In their own words

‘I’m never going to give up’

Interview with Paul Roberts by Mark Van Dongen – Hotel Z, Zaventem (Brussels), Saturday 12th November
 
 
 Soulsec’s whirlwind tour of Belgium took in two shows, both in Brussels. The band went down a storm in Kortenberg on November 10th  with Paul conquering the audience in typical style.
 
 However, Zaventem on November 12th was a bit of an anti-climax.  The reason for this was the venue: to start with ‘Hotel’ Z turns out not to be a hotel, but a café which wasn’t suited to live music at all. Furthermore, for some strange reason the owners of Hotel Z had decided not to charge an entrance fee, which meant you had people walking in and out (in front of the band’s noses!) all through the set. Understandably this pissed Paul in particular off no end. Though it has to be said that the lads bravely finished off their set with Paul throwing in a good dose of sarcasm and cynicism in between the songs (for details see the interview!).
 
 As a result, I wasn’t expecting Paul to really be in the mood for an interview. However, I was immediately made to feel welcome by Paul. Surprisingly he started off by saying: ‘Haven’t we met before?’ and indeed we had (albeit for just a couple of minutes backstage after a Stranglers’ gig in Aarschot last year). So with yours truly a bit more at ease I fired my first question at Paul…
 
 
 You’ve been a Strangler for 15 years. Do people recognise you now?
 
 No! Well, I do get recognised but people tend not to come up to me a lot. I don’t think they’re confident with a singer because of their attitude. I think singers are a bit scary to be honest!
 
 Is being in The Stranglers a help or a hindrance for your own band Soulsec?
 
 I don’t think it’s a hindrance as we’ve got a very different approach to music.
 
 Do you think The Stranglers are a good vehicle for your songwriting talents?
 
 I don’t think anybody in any collective group of writers can ever achieve their full potential simply because you always have to leave spaces for other people. It’s not a negative response; it’s purely because you focus completely on what you do when you’re on your own. When I write I experiment with many, many things. I lock myself in my house, so it gives me a lot more time. It’s easier, you can’t waste anybody’s time that way. In a band your input is a totally different thing. There are aspects that are already there, set in stone - like with The Stranglers. It’s a really enjoyable thing to do because it gives you a different aspect on your writing. I really enjoy writing with other people, but I enjoy writing on my own too. Then I can do exactly what I want and that is exactly what I do! 
 
 How do you write?
 
 It can be a lyric, it can be a melody or it could be music… Two years ago we (= Soulsec – ed.) started approaching classical pieces. Every one of the members is a skilful, classically trained musician in a certain way. These guys don’t write. So for me it’s fantastic. I love the idea of a band. It’s a fantasy and obviously I’ll never dream about being an 18-year old singer making it big. But it’s such a pleasure to hear the band, just standing back and listening to the musicians creating. If I ask them to do a solo they just do it. When I’m not with The Stranglers, I’m with these guys …or on my own!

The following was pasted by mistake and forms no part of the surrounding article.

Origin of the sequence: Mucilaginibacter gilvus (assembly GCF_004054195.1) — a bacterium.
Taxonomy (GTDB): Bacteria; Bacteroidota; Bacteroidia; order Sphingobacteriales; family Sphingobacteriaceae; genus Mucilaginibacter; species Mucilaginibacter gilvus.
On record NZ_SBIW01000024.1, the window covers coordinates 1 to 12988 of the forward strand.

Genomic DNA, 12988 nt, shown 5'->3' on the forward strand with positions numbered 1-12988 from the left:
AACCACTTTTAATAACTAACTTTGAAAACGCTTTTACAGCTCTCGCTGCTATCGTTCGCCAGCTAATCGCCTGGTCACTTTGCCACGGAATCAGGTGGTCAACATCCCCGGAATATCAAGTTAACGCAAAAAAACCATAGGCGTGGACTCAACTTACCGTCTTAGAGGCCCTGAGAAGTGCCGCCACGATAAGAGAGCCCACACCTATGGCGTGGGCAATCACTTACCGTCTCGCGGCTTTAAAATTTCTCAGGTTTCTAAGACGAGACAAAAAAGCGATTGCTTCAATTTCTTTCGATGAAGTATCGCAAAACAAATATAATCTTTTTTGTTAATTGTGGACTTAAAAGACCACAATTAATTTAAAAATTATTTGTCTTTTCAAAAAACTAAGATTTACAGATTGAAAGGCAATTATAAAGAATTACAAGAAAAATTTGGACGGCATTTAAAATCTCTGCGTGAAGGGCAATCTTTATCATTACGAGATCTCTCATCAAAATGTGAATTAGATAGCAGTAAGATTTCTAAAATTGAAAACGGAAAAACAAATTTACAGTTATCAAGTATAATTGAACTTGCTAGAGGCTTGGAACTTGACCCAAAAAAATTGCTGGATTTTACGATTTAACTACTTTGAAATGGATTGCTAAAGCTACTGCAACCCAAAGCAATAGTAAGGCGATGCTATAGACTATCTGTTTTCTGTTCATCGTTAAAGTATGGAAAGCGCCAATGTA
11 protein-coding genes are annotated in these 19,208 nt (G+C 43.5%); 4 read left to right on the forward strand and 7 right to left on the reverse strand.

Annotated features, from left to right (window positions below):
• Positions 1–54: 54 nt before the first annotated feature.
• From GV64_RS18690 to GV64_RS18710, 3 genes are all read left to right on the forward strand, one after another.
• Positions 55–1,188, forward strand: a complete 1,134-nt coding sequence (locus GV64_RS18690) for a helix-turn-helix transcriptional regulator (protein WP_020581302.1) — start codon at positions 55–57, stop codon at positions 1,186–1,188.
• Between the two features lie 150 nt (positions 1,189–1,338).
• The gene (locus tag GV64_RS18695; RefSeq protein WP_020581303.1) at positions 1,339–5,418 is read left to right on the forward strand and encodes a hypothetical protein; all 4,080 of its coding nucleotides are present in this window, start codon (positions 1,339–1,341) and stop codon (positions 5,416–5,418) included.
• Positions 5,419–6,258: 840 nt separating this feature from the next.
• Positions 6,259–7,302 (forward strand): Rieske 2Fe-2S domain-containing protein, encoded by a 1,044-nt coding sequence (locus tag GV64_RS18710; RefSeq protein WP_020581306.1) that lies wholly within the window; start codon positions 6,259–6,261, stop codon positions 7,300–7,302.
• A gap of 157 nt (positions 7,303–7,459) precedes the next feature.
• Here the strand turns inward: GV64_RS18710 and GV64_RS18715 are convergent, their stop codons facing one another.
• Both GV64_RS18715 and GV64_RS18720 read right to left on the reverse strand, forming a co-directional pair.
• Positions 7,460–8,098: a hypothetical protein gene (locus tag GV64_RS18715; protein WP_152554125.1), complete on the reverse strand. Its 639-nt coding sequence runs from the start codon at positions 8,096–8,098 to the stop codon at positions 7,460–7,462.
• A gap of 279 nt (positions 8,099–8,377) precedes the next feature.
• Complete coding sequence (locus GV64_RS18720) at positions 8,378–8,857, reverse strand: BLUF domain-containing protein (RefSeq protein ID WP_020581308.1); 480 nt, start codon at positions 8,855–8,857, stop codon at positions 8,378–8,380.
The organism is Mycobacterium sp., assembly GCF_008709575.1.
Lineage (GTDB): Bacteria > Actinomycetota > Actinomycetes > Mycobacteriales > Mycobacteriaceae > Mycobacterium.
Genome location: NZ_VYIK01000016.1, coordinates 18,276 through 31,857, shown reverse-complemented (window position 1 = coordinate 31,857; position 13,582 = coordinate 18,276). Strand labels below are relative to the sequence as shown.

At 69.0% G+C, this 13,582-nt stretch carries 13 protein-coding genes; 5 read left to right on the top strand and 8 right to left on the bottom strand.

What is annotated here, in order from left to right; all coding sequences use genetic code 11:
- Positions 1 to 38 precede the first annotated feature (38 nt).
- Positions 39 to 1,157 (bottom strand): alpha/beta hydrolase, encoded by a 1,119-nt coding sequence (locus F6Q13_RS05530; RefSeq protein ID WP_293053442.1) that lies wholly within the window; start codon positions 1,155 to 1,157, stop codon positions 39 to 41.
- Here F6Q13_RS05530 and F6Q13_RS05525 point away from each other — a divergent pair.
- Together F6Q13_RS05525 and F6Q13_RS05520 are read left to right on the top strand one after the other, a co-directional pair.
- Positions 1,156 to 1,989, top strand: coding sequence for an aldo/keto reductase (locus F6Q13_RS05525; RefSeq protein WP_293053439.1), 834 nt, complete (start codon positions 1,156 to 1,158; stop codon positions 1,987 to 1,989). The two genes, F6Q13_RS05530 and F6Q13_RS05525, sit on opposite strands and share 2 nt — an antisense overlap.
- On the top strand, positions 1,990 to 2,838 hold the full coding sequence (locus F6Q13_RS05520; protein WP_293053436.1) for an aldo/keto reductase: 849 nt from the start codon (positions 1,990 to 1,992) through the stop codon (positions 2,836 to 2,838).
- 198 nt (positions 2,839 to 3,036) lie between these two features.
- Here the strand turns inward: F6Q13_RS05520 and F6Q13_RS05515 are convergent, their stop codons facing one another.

Is it your dream to one day go it on your own?
 
 Not a 'dream' but The Stranglers aren’t going to last forever as my band won’t last forever either or maybe my band won’t last longer than The Stranglers, so it could be either.Who knows.....hey i feel a lottery ticket comin' on... But I’m never going to give up.
 
 (It’s at this stage that the interview gets the first of many ‘musical’ interludes with Paul’s bass player gallivanting around playing the horn – a case of ‘don’t give up your day job, mate’! It was very entertaining though.)
 
 How is the new Stranglers album getting along?
 
 We’re co-writing at the moment. We’ve recorded two pieces already and we’ve got about 15 other ideas to try out. There are always ideas. I was very happy with the result of Norfolk Coast and I think we can go on and do an even better record now. It was a very good experience and we had a  very good year with it. I have to take my hat off to Mark Wallis and Dave Ruffy as they did a great job and they kept us together.
 
 Are they also going to produce the new album?
 
 That hasn’t been decided yet. We’re still in the pre-production stages at the moment, just trying things out.
 
 You’ve got the Shepherd’s Bush gig coming up. Is that show a highlight for you?
 
 I don’t really see why Shepherd’s Bush should be a highlight. I enjoy playing other places too, my favourite place is Glasgow. I love London, it’s my favourite city as I was born and bred there. I spent 43 years there, so it’s always special to go back. But everyone deserves to be treated the same way. I feel that whether you’re playing to one person, a thousand people or a million people, whether it’s London, New York, Paris … it’s the same.
 
 The set is going to be different for the gig in Shepherd’s Bush compared to the set that you’ve been playing for the last couple of years. Is that going to be a one-off change?
 
 Hopefully not! It’s not really the greatest thing in the world to continuously be playing the same songs.
 
 Why weren’t there any songs from the post-Cornwell era in the set? In my view there are some really great songs from that period in the band’s history.
 
 Thanks very much – I’m responsible for a lot of those songs. I think you’re right. We did play Golden Boy last year at Shepherd’s Bush and it went down fantastically well. We do have a good catalogue of songs we can draw on from the post-Cornwell era and pre-Norfolk Coast… I’ve suddenly become aware that that was the case so maybe we should put a few back in the set!